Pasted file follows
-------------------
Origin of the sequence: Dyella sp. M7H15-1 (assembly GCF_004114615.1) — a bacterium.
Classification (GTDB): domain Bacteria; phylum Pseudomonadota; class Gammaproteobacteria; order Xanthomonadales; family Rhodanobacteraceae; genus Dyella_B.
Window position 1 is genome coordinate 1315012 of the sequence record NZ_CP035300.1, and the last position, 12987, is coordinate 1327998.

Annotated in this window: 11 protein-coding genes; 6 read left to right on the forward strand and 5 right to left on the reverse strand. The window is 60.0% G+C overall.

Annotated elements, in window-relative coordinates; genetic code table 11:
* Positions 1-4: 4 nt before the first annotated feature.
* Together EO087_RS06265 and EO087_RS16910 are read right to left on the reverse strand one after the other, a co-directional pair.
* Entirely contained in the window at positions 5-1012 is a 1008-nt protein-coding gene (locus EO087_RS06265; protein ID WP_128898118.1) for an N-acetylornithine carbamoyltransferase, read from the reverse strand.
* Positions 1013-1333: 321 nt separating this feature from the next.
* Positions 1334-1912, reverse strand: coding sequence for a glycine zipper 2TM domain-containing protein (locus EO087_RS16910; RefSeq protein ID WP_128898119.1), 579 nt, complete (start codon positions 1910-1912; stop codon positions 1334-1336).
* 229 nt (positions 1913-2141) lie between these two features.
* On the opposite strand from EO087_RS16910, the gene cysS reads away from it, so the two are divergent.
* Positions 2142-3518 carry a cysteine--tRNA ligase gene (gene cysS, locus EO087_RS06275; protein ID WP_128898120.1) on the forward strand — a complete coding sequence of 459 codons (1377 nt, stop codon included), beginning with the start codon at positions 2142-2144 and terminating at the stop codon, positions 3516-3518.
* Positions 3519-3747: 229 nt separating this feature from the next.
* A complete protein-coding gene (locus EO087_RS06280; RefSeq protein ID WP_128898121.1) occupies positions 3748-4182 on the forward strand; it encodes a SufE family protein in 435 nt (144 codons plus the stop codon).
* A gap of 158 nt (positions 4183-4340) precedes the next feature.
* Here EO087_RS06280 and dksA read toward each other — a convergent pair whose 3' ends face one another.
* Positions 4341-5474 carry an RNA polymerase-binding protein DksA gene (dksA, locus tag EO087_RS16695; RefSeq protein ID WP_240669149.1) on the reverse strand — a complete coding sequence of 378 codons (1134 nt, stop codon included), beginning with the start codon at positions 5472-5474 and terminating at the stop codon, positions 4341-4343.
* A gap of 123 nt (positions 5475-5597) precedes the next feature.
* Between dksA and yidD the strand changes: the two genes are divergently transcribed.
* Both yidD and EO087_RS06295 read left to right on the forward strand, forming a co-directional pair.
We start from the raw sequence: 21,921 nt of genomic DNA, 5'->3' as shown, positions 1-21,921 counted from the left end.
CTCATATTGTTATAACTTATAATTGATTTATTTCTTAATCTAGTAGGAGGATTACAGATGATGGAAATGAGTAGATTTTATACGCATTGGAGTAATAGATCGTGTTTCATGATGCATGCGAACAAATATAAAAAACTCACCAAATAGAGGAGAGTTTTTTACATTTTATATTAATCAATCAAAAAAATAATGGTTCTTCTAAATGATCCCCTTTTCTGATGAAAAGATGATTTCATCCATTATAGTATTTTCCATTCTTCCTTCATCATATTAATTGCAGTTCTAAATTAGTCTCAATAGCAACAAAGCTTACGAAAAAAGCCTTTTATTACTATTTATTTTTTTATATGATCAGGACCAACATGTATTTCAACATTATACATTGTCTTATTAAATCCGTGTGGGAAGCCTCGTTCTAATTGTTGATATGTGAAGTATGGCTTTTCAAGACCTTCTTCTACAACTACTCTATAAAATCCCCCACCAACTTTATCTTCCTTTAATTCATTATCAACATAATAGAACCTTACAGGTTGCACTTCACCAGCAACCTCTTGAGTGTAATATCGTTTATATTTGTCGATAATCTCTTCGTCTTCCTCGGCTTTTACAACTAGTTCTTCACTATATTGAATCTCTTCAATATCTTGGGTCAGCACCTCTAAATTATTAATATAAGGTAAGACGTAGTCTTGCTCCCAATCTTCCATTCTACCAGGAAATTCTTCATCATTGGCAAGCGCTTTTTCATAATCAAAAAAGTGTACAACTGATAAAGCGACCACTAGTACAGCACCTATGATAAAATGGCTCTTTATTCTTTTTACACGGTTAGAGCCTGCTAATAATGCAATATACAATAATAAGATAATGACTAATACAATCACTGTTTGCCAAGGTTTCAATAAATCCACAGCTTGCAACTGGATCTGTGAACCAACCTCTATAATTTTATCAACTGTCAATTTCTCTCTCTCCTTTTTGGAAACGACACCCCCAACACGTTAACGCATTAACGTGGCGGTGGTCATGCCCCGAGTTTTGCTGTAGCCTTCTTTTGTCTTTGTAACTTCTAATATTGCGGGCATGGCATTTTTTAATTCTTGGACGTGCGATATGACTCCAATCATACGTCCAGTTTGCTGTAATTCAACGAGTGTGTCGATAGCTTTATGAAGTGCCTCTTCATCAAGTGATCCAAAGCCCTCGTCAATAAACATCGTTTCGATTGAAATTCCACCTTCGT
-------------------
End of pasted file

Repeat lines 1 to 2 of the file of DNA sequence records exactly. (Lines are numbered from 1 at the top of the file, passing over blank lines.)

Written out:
Origin of the sequence: Dyella sp. M7H15-1 (assembly GCF_004114615.1) — a bacterium.
Classification (GTDB): domain Bacteria; phylum Pseudomonadota; class Gammaproteobacteria; order Xanthomonadales; family Rhodanobacteraceae; genus Dyella_B.